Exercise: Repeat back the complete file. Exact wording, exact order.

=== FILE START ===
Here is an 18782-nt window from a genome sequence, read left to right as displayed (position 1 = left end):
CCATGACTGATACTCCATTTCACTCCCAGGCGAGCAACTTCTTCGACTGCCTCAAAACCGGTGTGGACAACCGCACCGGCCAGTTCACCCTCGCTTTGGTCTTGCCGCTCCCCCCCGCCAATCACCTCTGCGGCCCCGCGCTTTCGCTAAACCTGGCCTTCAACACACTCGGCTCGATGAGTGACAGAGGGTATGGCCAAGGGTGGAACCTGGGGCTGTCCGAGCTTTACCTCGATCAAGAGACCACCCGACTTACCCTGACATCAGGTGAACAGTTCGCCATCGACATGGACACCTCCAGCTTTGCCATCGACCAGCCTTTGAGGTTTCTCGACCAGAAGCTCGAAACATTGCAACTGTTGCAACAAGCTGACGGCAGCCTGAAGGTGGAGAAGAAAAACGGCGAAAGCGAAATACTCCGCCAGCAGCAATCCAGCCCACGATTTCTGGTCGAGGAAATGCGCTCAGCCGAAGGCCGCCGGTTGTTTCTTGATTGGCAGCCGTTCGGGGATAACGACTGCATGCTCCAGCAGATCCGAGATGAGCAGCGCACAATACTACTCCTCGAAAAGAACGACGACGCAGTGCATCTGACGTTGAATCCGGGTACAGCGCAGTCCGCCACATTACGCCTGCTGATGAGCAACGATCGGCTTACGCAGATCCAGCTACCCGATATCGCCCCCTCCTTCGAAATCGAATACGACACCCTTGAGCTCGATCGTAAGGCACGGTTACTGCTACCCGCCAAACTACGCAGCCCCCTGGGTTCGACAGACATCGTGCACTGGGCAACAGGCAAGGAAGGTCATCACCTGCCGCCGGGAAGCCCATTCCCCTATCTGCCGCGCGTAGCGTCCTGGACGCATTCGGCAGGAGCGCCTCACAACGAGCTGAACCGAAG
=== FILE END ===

Here is an 18782-nt window from a genome sequence, read left to right as displayed (position 1 = left end):
CCATGACTGATACTCCATTTCACTCCCAGGCGAGCAACTTCTTCGACTGCCTCAAAACCGGTGTGGACAACCGCACCGGCCAGTTCACCCTCGCTTTGGTCTTGCCGCTCCCCCCCGCCAATCACCTCTGCGGCCCCGCGCTTTCGCTAAACCTGGCCTTCAACACACTCGGCTCGATGAGTGACAGAGGGTATGGCCAAGGGTGGAACCTGGGGCTGTCCGAGCTTTACCTCGATCAAGAGACCACCCGACTTACCCTGACATCAGGTGAACAGTTCGCCATCGACATGGACACCTCCAGCTTTGCCATCGACCAGCCTTTGAGGTTTCTCGACCAGAAGCTCGAAACATTGCAACTGTTGCAACAAGCTGACGGCAGCCTGAAGGTGGAGAAGAAAAACGGCGAAAGCGAAATACTCCGCCAGCAGCAATCCAGCCCACGATTTCTGGTCGAGGAAATGCGCTCAGCCGAAGGCCGCCGGTTGTTTCTTGATTGGCAGCCGTTCGGGGATAACGACTGCATGCTCCAGCAGATCCGAGATGAGCAGCGCACAATACTACTCCTCGAAAAGAACGACGACGCAGTGCATCTGACGTTGAATCCGGGTACAGCGCAGTCCGCCACATTACGCCTGCTGATGAGCAACGATCGGCTTACGCAGATCCAGCTACCCGATATCGCCCCCTCCTTCGAAATCGAATACGACACCCTTGAGCTCGATCGTAAGGCACGGTTACTGCTACCCGCCAAACTACGCAGCCCCCTGGGTTCGACAGACATCGTGCACTGGGCAACAGGCAAGGAAGGTCATCACCTGCCGCCGGGAAGCCCATTCCCCTATCTGCCGCGCGTAGCGTCCTGGACGCATTCGGCAGGAGCGCCTCACAACGAGCTGAACCGAAG